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© WWF-Hong Kong

The Pearl River Delta is home to what’s likely the world’s largest population of Chinese white dolphins (Sousa chinensis). Sadly, the population is declining continuously due to human activity, and is currently estimated to number only 2,000 individuals – a critical level that, if current trends continue, puts the species at risk of going extinct locally.
Hong Kong provides a critical part of the home range for the broader dolphin population, but local dolphin abundance here has dropped by over 80 per cent in the past 17 years, threatened by habitat loss and degradation, as well as dwindling fisheries, marine traffic and other human threats.

WWF and famous local wildlife photographer and filmmaker Daphne Wong recently co-produced the short documentary “Sea of Noise”, taking the audience beneath the waves and visualising how Chinese white dolphins perceive the underwater world with sound. The film details dolphins’ plight living in such noisy underwater through cymatic experiments, underwater footage, animation, stakeholder interviews, and explains current conservation measures, with highlighting the importance of preserving local biodiversity in Hong Kong.

We desperately need to secure a future for the Chinese white dolphin.

 Critical habitats for the dolphins have been identified off Lantau Island, but they are not all under statutory protection.

That’s why we call on the government to designate Marine Protected Areas (MPAs), and specifically, to declare a development-free Dolphin Conservation Management Area to protect critical dolphin feeding and socialising habitats in western and southern Lantau waters, by 2024.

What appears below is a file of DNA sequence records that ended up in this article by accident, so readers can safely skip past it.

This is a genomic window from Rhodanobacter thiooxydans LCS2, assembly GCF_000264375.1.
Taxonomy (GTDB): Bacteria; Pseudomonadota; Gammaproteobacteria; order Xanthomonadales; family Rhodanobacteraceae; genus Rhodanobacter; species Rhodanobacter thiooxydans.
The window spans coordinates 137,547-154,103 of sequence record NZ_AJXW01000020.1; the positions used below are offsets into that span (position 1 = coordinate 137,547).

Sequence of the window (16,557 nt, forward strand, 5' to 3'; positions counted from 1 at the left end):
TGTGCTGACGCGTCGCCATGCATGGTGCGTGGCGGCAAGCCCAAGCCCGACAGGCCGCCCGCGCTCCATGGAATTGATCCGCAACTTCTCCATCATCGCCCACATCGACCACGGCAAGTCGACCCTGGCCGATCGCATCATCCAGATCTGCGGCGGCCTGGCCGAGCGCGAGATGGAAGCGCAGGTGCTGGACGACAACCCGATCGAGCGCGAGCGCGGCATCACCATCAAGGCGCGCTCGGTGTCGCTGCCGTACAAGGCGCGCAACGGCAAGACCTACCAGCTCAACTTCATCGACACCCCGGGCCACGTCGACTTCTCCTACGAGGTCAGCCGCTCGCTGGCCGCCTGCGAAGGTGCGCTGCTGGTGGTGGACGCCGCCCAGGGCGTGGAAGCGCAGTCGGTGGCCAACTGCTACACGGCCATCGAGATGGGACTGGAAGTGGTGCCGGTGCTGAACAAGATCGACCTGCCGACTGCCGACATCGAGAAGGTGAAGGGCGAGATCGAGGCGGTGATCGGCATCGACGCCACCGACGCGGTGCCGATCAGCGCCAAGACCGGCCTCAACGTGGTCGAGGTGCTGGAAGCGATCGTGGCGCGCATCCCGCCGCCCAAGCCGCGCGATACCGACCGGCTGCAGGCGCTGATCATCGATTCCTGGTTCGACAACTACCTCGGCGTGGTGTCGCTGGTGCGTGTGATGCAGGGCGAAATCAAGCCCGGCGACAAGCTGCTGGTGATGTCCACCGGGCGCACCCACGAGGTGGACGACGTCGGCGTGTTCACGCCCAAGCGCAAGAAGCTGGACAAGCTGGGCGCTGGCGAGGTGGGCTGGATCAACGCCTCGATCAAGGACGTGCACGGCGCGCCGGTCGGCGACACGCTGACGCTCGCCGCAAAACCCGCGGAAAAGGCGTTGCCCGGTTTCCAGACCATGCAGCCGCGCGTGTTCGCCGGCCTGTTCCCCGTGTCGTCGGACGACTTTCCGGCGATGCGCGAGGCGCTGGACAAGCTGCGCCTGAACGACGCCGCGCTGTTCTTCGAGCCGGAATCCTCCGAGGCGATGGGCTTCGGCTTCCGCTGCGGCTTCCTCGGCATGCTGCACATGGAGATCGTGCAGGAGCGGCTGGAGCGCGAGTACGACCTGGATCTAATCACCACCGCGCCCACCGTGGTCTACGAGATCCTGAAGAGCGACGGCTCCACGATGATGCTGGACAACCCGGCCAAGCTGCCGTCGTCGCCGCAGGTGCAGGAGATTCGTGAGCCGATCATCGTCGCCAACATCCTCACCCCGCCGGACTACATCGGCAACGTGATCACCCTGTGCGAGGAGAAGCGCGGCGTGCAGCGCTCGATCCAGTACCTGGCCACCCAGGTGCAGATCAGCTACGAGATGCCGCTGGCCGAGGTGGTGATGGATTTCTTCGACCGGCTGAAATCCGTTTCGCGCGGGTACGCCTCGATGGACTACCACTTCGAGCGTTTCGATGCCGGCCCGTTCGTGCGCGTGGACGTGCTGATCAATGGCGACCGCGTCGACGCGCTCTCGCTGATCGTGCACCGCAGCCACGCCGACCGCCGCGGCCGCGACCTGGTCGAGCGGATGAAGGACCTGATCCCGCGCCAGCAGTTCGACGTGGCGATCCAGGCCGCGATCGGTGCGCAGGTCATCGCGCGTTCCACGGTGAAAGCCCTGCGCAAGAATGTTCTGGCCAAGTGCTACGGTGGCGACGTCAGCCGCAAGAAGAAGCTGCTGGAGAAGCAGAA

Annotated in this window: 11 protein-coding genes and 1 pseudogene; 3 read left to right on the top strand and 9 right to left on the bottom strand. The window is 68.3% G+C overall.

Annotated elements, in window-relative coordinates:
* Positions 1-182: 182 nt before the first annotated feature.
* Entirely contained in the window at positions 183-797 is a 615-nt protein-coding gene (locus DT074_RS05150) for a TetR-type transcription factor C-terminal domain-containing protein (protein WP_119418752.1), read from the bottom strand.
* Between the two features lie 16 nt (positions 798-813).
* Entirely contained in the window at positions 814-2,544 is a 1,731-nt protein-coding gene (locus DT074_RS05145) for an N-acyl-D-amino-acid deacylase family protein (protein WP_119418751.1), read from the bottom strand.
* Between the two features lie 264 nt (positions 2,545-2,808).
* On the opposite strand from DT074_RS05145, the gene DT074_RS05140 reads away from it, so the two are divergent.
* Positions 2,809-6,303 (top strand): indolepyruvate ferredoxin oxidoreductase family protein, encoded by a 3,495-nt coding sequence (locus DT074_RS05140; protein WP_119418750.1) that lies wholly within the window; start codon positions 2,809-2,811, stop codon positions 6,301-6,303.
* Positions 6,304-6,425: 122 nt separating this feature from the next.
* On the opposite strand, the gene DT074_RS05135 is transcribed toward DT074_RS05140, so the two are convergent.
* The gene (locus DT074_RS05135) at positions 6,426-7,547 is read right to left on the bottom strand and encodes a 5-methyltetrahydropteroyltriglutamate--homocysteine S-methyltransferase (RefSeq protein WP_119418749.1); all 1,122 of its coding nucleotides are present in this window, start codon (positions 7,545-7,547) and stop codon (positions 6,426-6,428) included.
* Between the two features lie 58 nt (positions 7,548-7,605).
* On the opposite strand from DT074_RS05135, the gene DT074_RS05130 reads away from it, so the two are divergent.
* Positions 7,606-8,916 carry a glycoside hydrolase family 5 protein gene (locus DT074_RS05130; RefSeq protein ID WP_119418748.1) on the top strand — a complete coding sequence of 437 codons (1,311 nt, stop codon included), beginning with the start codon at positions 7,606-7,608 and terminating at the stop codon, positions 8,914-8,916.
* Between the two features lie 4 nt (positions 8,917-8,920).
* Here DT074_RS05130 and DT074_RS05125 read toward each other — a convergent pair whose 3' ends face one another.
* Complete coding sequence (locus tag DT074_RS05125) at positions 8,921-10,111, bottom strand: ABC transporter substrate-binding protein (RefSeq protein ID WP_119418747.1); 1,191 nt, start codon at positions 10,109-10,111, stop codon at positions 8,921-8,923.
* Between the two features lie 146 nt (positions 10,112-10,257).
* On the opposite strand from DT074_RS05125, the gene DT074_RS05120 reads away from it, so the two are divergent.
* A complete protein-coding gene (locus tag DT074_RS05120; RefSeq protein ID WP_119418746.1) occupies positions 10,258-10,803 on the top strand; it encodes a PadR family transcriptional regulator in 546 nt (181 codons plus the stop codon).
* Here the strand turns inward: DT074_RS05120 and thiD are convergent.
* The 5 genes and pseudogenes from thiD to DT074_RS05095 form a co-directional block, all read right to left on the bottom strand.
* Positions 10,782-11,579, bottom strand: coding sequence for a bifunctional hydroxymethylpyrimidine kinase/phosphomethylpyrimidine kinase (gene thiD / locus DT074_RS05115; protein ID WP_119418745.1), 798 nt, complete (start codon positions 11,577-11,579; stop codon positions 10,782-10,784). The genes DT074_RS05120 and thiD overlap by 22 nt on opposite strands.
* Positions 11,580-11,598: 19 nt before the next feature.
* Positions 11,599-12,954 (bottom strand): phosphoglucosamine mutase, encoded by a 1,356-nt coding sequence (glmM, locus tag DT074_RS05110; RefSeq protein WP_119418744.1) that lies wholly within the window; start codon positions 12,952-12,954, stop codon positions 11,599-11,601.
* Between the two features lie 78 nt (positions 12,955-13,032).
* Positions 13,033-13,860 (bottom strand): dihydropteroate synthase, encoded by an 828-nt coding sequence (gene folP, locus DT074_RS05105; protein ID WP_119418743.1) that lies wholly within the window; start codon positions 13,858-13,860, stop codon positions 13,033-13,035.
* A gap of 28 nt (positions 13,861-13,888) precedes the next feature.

We need support from people like you to engage local stakeholders and push the government to implement these management strategies.

By signing our petition, your backing will help strengthen WWF’s dialogue with the government to implement the recommended emergency conservation actions and measures, and to give the dolphin population a chance to stabilise and recover.

© WWF-Hong Kong

Once common in waters off north and northeast Lantau, Chinese white dolphins now rarely frequent the area due to ongoing and proposed construction developments and reclamation works, including reclamation projects to build a third airport runway, the Tung Chung New Town extension, and Siu Ho Wan. Some individuals were found shifting their home range southwards to west and south Lantau waters, which are one of the few remaining core habitats in Hong Kong. However, dolphins off south Lantau also face challenging conditions from boat and ship noise disturbance, and potential ship strikes. Maritime activities along the vessel channels are expected to rise due to marine development projects underway or commencing in the next 10 years.
Rerouting ferries away from key dolphin habitats, setting up a speed restriction zone in south Lantau waters, and reducing ferry operations are three potential measures WWF has been exploring to mitigate the impact of marine traffic. 

The December 2017 upgrading of the Chinese white dolphin’s IUCN Red List global conservation status from near-threatened to vulnerable adds greater urgency to the need for the Hong Kong government to establish additional dolphin protected areas and act on marine traffic mitigation measures.